We’ve covered drone delivery startup, Matternet, for a few years now. Before Amazon’s Jeff Bezos talked drone delivery on “60 Minutes,” Matternet was already working the problem. But their vision didn’t begin with retail and e-commerce—it began with getting medicine and other key goods to those in need.
Matternet envisioned a drone network (like an Internet for material things) in developing countries, where poor roads seasonally cut off rural villages from needed items. Over the last few years, they’ve worked to show their concept could improve access by testing systems in places like Haiti and Papua New Guinea.
What did they find? Matternet cofounder and CEO, Andreas Raptopoulos says some 80% of the almost 180 rural clinics they distributed medicine to in Bhutan—working with the World Health Organization—were within a 30-minute drone flight of a hospital.
In other words, medicine and other goods can be relatively near as the crow flies and yet still very difficult to access on the ground. Challenging terrain or washed out roads might convert an easy trip through the air into a multi-hour (or multi-day) slog over a maze of mud and muck.
Whereas road infrastructure is expensive to build and maintain, drones might offer an affordable alternative. Raptopoulos estimates a 150-drone network servicing 140 square miles would cost $900,000.
Despite a few years' field tests, however, much of the idea is still on paper. Ready to take the next step, Matternet recently announced their first product, Matternet ONE, is ready to go. Matternet ONE isn't just a drone, it's an autonomous drone-based delivery system, as dependent on software as it is hardware.
Here’s how it works.
The drone itself looks like most drones you’ve seen. The craft’s all-white body and four guarded propellers surround a central, cherry red payload compartment (to stash medicine, documents, whatever else). Also like other drones, it's battery-powered and can carry supplies weighing a kilogram (2.2 lbs) up to 20 km (12.4 miles) on a single charge. (Matternet says two thirds of everyday items weigh less than 1 kilogram.)
But here’s where Matternet ONE is different from most other drones—no pilots are required. The drone flies itself to and from destinations. Also, because it's a delivery system, the drone may need to fly further than limited battery life allows. The solutions to these problems are on the ground and in the cloud.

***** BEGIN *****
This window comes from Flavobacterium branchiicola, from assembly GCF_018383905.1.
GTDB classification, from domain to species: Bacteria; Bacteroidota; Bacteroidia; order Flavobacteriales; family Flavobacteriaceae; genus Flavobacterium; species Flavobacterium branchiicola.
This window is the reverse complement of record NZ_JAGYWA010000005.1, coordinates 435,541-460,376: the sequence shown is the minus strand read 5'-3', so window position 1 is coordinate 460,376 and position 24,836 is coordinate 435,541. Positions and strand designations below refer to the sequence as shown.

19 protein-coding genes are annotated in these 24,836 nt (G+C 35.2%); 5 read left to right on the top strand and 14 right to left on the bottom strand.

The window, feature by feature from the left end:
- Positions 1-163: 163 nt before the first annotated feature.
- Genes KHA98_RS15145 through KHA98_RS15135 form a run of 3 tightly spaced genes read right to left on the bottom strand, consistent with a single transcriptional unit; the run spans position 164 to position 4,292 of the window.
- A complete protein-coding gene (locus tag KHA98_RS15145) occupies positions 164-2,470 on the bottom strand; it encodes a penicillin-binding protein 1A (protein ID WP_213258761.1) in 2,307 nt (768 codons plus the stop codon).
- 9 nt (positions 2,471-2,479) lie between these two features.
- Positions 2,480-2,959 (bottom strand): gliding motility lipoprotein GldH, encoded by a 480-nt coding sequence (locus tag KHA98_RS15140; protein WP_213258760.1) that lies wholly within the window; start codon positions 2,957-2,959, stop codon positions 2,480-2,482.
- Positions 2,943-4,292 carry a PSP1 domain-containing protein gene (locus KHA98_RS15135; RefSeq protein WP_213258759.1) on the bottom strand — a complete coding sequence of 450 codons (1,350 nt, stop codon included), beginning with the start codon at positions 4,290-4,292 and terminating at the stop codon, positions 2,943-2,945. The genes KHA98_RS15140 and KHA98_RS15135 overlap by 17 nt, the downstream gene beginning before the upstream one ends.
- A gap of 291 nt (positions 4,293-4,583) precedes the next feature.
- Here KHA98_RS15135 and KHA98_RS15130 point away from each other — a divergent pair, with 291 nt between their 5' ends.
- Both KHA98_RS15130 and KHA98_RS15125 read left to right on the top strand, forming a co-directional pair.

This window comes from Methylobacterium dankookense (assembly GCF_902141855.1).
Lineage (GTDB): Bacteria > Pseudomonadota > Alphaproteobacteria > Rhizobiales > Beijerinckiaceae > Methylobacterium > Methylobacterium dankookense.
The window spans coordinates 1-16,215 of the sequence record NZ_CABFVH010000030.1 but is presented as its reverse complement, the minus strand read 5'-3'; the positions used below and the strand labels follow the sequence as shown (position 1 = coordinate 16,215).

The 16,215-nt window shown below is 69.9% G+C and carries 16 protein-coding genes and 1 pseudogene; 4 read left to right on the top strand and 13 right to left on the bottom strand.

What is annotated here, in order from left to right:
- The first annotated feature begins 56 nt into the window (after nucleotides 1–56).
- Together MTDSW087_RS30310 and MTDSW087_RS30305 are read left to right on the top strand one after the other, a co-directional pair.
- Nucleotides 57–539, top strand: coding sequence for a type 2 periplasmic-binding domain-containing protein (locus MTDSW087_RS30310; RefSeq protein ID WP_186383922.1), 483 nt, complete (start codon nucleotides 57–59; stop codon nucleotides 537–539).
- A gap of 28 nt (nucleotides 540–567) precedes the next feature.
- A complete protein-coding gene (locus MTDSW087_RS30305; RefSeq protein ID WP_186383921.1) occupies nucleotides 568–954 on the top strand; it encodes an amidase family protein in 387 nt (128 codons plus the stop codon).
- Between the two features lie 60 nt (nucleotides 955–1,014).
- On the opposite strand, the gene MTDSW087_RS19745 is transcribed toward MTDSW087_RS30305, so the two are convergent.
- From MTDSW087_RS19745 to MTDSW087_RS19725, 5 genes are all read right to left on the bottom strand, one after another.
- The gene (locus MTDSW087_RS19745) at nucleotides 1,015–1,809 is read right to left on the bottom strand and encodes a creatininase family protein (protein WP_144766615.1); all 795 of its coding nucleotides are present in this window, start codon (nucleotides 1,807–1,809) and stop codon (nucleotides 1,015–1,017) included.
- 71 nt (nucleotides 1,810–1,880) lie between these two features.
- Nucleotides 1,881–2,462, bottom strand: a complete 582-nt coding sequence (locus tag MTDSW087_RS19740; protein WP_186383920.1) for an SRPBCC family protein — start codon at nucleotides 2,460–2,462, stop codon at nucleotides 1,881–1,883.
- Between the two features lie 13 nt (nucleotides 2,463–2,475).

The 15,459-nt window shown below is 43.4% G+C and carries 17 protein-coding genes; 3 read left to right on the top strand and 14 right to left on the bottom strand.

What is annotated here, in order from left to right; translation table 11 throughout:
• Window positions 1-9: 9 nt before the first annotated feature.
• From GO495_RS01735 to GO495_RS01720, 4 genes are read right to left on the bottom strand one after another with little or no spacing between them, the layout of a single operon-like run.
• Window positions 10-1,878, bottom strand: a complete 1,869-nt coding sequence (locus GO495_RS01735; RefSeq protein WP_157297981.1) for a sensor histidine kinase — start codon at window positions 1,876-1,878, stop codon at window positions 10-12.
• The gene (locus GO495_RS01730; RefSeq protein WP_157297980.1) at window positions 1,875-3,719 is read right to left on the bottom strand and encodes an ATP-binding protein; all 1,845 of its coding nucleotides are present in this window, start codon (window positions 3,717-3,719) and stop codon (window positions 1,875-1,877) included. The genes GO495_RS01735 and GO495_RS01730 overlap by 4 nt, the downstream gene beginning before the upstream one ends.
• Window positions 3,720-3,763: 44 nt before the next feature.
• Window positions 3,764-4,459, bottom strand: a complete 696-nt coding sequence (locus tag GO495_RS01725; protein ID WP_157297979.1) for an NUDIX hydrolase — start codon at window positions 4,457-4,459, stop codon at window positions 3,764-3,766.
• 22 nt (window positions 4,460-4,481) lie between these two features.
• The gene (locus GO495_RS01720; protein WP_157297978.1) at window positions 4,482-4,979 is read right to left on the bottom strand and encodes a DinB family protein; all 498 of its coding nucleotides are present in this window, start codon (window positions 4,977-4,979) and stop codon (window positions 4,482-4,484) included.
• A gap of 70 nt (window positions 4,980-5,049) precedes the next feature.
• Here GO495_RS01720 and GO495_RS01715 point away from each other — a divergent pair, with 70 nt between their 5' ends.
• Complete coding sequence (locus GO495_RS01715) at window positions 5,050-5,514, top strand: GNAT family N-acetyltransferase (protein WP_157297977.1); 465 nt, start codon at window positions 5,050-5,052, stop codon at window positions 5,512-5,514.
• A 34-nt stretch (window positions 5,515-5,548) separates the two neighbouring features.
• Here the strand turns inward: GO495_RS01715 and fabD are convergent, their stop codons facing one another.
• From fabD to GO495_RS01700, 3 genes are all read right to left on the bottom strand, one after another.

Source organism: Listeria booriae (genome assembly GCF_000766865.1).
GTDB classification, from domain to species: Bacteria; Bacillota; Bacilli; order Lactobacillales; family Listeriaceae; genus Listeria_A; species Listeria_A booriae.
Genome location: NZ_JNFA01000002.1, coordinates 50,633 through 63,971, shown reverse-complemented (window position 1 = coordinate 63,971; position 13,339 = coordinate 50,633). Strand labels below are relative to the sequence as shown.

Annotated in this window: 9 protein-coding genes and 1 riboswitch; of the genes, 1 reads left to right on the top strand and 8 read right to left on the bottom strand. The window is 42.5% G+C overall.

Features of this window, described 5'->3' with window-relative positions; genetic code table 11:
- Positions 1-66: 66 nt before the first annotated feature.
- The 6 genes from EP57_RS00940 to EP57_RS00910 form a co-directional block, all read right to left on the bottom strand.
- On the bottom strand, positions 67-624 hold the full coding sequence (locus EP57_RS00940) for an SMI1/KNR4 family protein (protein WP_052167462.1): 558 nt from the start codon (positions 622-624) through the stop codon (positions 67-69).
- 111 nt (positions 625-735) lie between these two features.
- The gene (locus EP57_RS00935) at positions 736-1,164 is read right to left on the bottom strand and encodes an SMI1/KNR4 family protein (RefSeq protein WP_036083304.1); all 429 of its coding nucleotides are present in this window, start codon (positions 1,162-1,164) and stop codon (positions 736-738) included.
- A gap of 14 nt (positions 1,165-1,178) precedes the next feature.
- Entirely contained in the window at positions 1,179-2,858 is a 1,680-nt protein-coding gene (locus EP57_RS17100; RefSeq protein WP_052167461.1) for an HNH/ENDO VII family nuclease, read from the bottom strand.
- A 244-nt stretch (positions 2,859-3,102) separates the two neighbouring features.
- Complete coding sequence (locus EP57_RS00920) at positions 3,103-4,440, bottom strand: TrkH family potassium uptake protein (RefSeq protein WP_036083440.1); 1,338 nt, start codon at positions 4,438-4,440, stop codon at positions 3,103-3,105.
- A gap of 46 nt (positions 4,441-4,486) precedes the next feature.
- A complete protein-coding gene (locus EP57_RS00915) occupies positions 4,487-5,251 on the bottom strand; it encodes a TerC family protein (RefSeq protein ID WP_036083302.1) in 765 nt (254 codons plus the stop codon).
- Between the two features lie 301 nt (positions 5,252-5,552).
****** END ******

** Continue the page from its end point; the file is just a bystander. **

Matternet ONE makes use of fixed landing stations. These stations perform two critical functions. First, if the destination is beyond a single charge, they extend the drone’s range by swapping out a dead battery for a fresh one. Second, they allow the drone to plan its flight path in advance and map out obstacles in detail.
Because drones can't yet sense and avoid obstacles—trees, power lines, people—guidance from ground stations and fixed flight paths make for safer autonomous flights. Also, the drones remain connected to central guidance software in the cloud, maintaining (or altering) their trajectory throughout a flight.
The system maps obstacles but also restricted airspace (near airports for example). And though at first Matternet ONE will be used in sparsely populated areas, it has a parachute for any unforeseen, catastrophic system failures—hopefully limiting damage to the craft and anyone walking under it.
With all this working behind the scenes, users don't need training to operate Matternet ONE. They can load up a drone and, using a smartphone app, select the destination, hit send, and watch it rise into the air.
The vehicles are also fairly rugged. The company says Matternet ONE can fly in moderate rain, wind up to 20 knots (23 mph), and temperatures ranging from -10° to 50° C (14° to 122° F). It's a good range for most day-to-day requirements, though flying through a storm would be sketchy. (And to skip washed out roads during monsoon season, users will have to look for a window in the weather, which could be limiting.)
Matternet ONE starts at $5,000 and, initially, is only available by invitation. The firm says this is to ensure their first batch finds diverse applications worldwide. And make no mistake, their aim is wide.
“We want to be the people that enable FedEx and UPS and many other smaller and bigger players to take [drone delivery] to the marketplace and make it widespread,” Raptopoulos told the Wall Street Journal.
Matternet’s vision extends from developing country drone networks to courier service in megacities. But as regulation is still taking shape in countries like the US, the former is likely to happen before the latter. Recently proposed FAA rules requiring drones to remain within eyeshot of operators would preclude use of Matternet ONE in the US. (That may change as "sense and avoid" technology becomes available.)
Other worries will have to be addressed too, like safety in densely populated areas (no one wants to take a malfunctioning drone to the head). And two other concerns, privacy and noise, may be hard to untangle—the quieter the better, but also the less likely you'll hear a drone hovering outside your window.
Ultimately, we'll only strike the best balance between risk and benefit by experimenting. Other countries are already more open to the tech, and the FAA's rules would still allow some kinds of trials in the US too. Chris Anderson, CEO of 3D Robotics, is optimistic about the regulation and expects rapid growth.
“All I wanted was a sandbox where we could innovate,” he told the WSJ. “Now we’ve got that sandbox and I think you’ll see an explosion of creativity and energy and investment in this space going forward.”
Image Credit: Matternet